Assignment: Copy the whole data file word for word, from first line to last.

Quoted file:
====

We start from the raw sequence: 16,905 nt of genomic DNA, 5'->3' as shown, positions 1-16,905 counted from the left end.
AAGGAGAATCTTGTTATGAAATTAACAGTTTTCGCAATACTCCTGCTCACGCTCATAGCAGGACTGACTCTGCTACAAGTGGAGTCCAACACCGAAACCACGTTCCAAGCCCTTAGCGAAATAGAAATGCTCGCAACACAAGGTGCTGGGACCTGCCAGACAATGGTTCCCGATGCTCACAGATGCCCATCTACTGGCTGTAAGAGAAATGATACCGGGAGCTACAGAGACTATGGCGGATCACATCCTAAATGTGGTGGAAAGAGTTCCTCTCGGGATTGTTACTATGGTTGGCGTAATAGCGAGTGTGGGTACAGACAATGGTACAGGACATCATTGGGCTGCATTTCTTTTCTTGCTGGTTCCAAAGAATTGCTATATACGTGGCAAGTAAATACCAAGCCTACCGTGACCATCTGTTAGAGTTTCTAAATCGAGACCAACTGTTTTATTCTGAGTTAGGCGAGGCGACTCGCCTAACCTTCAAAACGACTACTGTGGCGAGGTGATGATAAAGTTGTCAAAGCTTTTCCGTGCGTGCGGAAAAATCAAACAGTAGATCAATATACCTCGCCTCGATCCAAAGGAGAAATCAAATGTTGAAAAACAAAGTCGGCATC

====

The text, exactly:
We start from the raw sequence: 16,905 nt of genomic DNA, 5'->3' as shown, positions 1-16,905 counted from the left end.
AAGGAGAATCTTGTTATGAAATTAACAGTTTTCGCAATACTCCTGCTCACGCTCATAGCAGGACTGACTCTGCTACAAGTGGAGTCCAACACCGAAACCACGTTCCAAGCCCTTAGCGAAATAGAAATGCTCGCAACACAAGGTGCTGGGACCTGCCAGACAATGGTTCCCGATGCTCACAGATGCCCATCTACTGGCTGTAAGAGAAATGATACCGGGAGCTACAGAGACTATGGCGGATCACATCCTAAATGTGGTGGAAAGAGTTCCTCTCGGGATTGTTACTATGGTTGGCGTAATAGCGAGTGTGGGTACAGACAATGGTACAGGACATCATTGGGCTGCATTTCTTTTCTTGCTGGTTCCAAAGAATTGCTATATACGTGGCAAGTAAATACCAAGCCTACCGTGACCATCTGTTAGAGTTTCTAAATCGAGACCAACTGTTTTATTCTGAGTTAGGCGAGGCGACTCGCCTAACCTTCAAAACGACTACTGTGGCGAGGTGATGATAAAGTTGTCAAAGCTTTTCCGTGCGTGCGGAAAAATCAAACAGTAGATCAATATACCTCGCCTCGATCCAAAGGAGAAATCAAATGTTGAAAAACAAAGTCGGCATC